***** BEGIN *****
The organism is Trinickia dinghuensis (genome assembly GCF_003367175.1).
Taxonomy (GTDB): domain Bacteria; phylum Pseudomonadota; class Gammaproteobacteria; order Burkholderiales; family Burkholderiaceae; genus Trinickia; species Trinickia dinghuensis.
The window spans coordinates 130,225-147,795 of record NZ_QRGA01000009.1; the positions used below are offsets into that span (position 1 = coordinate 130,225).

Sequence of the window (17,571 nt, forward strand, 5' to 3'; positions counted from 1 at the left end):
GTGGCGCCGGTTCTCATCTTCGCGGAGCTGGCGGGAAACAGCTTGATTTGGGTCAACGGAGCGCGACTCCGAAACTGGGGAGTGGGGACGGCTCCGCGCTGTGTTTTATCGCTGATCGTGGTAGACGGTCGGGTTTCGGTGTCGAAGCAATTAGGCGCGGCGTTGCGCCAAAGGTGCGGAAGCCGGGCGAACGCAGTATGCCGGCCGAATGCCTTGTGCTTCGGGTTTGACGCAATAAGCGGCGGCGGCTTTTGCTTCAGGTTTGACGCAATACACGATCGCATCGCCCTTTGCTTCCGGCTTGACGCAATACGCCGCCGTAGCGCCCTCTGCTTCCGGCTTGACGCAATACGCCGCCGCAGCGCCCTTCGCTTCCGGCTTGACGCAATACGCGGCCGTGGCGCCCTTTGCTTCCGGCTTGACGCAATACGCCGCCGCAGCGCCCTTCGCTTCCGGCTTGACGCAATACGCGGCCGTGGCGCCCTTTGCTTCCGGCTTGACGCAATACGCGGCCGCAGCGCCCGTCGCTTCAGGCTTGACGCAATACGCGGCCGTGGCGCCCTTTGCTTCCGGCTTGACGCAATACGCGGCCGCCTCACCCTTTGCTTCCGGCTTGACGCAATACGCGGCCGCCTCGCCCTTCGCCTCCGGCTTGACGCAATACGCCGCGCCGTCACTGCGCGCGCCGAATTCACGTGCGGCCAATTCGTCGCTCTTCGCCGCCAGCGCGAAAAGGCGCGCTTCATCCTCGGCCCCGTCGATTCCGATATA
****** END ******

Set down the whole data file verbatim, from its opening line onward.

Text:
The organism is Trinickia dinghuensis (genome assembly GCF_003367175.1).
Taxonomy (GTDB): domain Bacteria; phylum Pseudomonadota; class Gammaproteobacteria; order Burkholderiales; family Burkholderiaceae; genus Trinickia; species Trinickia dinghuensis.
The window spans coordinates 130,225-147,795 of record NZ_QRGA01000009.1; the positions used below are offsets into that span (position 1 = coordinate 130,225).

Sequence of the window (17,571 nt, forward strand, 5' to 3'; positions counted from 1 at the left end):
GTGGCGCCGGTTCTCATCTTCGCGGAGCTGGCGGGAAACAGCTTGATTTGGGTCAACGGAGCGCGACTCCGAAACTGGGGAGTGGGGACGGCTCCGCGCTGTGTTTTATCGCTGATCGTGGTAGACGGTCGGGTTTCGGTGTCGAAGCAATTAGGCGCGGCGTTGCGCCAAAGGTGCGGAAGCCGGGCGAACGCAGTATGCCGGCCGAATGCCTTGTGCTTCGGGTTTGACGCAATAAGCGGCGGCGGCTTTTGCTTCAGGTTTGACGCAATACACGATCGCATCGCCCTTTGCTTCCGGCTTGACGCAATACGCCGCCGTAGCGCCCTCTGCTTCCGGCTTGACGCAATACGCCGCCGCAGCGCCCTTCGCTTCCGGCTTGACGCAATACGCGGCCGTGGCGCCCTTTGCTTCCGGCTTGACGCAATACGCCGCCGCAGCGCCCTTCGCTTCCGGCTTGACGCAATACGCGGCCGTGGCGCCCTTTGCTTCCGGCTTGACGCAATACGCGGCCGCAGCGCCCGTCGCTTCAGGCTTGACGCAATACGCGGCCGTGGCGCCCTTTGCTTCCGGCTTGACGCAATACGCGGCCGCCTCACCCTTTGCTTCCGGCTTGACGCAATACGCGGCCGCCTCGCCCTTCGCCTCCGGCTTGACGCAATACGCCGCGCCGTCACTGCGCGCGCCGAATTCACGTGCGGCCAATTCGTCGCTCTTCGCCGCCAGCGCGAAAAGGCGCGCTTCATCCTCGGCCCCGTCGATTCCGATATA